Rashi comments, v’chein taasu – l’doros; “And so shall you do” – for generations. This means that, if for some reason it was necessary to make more vessels for the Mishkan, or later for the Bais HaMikdash, the form should be similar to the original vessels used in the Mishkan. Alternatively, the Nefesh HaChaim explains the tzivui, command, of l’doros, for ensuing generations, based upon a statement of the Gaon, zl, m’Vilna who posits that the entire Bais HaMikdash was redolent with a sweet fragrance emanating from the Torah housed in the Aron HaKodesh, situated in the Kodesh HaKedoshim, Holy of Holies.
This teaches that the Mishkan edifice was ancillary to the Torah within its confines. Furthermore, we derive that essentially each and every one of us has the potential and obligation to serve as a veritable sanctuary for Hashem. We should achieve a level of connection with the Torah that we are able to serve as an abode for Hashem’s Divine Presence. The external edifice of the Mishkan is no more than a repository for the Aron HaKodesh, which serves as the receptacle which houses the Torah. It is the Torah that inspires, consecrates and whose fragrance permeates the entire environment around it. Likewise, it is our intrinsic Mishkan, our actions, deeds and total spiritual demeanor which determines our spiritual qualification to warrant being a mikdash for the Shechinah.
With this idea in mind, Horav Shmuel Auerbach, Shlita, explains an incident cited by Chazal in Meseches Yoma. Following the completion of the Yom Kippur service, the Kohen Gadol left the Bais Hamikdash accompanied by a throng of worshippers. The Kohen Gadol would make a festive celebration for his loved ones when he emerged unscathed from the Holy of Holies. It was an indication that Hashem had forgiven the nation. Relief led the overwhelming joy, as everyone walked the Kohen Gadol home. The Talmud Yoma 71 relates that one time as the people accompanied the Kohen Gadol, they met the two Torah leaders of the generation: Shmaya and Avtalyon. Immediately, everyone left the Kohen Gadol and joined these two gedolim, Torah giants. It was clear that the high position of Kohen Gadol and the reason for celebration aside, the position of pre-eminence in Torah achieved by Shmaya and Avtalyon took precedence.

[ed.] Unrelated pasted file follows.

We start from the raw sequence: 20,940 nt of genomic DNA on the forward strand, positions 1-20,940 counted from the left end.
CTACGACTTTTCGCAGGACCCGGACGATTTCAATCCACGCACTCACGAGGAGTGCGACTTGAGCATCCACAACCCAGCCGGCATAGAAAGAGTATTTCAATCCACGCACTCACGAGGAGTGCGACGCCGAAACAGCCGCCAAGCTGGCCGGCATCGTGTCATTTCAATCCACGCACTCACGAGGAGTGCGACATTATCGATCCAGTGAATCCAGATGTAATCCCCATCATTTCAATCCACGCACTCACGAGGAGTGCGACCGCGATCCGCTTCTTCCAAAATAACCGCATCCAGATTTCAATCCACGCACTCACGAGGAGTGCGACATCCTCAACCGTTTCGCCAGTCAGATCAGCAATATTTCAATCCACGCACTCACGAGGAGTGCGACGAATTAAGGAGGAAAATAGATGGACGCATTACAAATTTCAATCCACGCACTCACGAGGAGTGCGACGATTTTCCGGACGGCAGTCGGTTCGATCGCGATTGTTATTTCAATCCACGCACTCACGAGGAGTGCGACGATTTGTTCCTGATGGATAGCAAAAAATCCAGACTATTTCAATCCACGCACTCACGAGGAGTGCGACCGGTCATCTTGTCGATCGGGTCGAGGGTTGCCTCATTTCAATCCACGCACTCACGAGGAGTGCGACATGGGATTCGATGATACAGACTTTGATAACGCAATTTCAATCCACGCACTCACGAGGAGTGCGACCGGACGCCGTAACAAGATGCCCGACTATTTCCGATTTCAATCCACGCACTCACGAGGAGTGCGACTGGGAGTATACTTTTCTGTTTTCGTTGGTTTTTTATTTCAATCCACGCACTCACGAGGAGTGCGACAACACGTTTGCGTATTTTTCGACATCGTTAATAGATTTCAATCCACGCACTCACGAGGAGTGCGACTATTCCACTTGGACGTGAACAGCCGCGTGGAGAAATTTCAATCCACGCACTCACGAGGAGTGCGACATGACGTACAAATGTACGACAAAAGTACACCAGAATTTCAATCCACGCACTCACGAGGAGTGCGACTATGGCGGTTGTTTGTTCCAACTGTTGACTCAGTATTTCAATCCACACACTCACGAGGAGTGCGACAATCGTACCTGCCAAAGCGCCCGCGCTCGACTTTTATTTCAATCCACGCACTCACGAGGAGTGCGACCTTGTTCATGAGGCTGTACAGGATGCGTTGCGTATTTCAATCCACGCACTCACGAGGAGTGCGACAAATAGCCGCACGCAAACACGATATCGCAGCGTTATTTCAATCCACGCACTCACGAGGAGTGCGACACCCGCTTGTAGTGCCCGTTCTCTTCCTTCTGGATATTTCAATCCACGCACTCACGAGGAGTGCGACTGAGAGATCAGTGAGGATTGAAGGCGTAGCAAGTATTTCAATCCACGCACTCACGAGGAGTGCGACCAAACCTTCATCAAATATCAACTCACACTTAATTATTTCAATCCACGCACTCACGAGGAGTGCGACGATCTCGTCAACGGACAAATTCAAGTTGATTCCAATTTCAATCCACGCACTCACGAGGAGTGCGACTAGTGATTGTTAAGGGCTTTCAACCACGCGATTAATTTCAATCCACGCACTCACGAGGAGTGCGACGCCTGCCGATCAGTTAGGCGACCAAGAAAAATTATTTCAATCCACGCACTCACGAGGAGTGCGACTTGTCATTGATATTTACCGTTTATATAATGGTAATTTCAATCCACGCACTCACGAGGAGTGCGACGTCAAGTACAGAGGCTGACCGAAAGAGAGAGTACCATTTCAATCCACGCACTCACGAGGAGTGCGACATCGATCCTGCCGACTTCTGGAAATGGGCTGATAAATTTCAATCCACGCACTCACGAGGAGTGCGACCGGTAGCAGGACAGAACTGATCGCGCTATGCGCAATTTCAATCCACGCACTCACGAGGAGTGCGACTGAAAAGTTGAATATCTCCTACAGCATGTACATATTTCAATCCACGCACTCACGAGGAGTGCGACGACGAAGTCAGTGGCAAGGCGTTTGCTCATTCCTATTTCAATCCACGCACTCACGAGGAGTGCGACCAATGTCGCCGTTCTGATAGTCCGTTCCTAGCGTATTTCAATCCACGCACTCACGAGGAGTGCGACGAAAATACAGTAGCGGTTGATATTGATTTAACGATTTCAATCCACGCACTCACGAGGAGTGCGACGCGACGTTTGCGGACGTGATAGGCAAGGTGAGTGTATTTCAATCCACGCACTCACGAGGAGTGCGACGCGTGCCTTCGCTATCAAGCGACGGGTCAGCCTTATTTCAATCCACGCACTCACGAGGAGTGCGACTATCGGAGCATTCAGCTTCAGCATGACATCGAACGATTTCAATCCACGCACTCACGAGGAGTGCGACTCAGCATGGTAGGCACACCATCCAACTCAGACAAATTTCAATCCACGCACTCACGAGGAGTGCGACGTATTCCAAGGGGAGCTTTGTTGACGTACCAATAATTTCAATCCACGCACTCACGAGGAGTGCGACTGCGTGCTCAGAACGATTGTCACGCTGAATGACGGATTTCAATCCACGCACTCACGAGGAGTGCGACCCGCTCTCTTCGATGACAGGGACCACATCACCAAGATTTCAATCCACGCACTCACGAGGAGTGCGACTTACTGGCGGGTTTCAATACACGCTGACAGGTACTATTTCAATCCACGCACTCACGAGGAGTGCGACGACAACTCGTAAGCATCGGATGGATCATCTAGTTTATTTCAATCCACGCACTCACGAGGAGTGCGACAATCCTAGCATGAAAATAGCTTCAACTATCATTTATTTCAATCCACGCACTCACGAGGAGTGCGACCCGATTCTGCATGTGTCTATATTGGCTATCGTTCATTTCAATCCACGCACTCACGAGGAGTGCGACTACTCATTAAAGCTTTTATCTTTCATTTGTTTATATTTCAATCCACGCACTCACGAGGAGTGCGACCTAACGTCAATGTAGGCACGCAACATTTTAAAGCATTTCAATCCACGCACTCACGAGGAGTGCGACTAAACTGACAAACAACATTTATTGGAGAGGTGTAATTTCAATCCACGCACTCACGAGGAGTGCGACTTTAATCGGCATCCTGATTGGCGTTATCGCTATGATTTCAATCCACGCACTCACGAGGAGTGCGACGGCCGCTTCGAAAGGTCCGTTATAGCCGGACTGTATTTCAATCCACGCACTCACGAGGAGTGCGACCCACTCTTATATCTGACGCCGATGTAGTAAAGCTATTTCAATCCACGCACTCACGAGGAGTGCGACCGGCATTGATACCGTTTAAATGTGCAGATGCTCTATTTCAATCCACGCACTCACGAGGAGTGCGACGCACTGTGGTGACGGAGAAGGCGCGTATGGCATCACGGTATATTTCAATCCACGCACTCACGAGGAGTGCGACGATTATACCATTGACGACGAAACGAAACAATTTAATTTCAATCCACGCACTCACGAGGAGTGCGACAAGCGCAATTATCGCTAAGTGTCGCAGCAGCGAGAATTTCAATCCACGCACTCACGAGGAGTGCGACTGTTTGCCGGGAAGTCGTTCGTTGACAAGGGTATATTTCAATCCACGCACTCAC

The Rosh Yeshivah explains that the people realized that the true sanctuary of Klal Yisrael is the Torah and concomitantly the scholars who devote their lives to its mastery. Thus, on Yom Kippur, the holiest day of the year, even the Kohen Gadol who entered the Holy of Holies — a place where no other man may enter — and emerged safely, in spiritual triumph over having effected the atonement of Klal Yisrael, was secondary to the Torah and its disseminators. The Torah is our greatest and holiest treasure.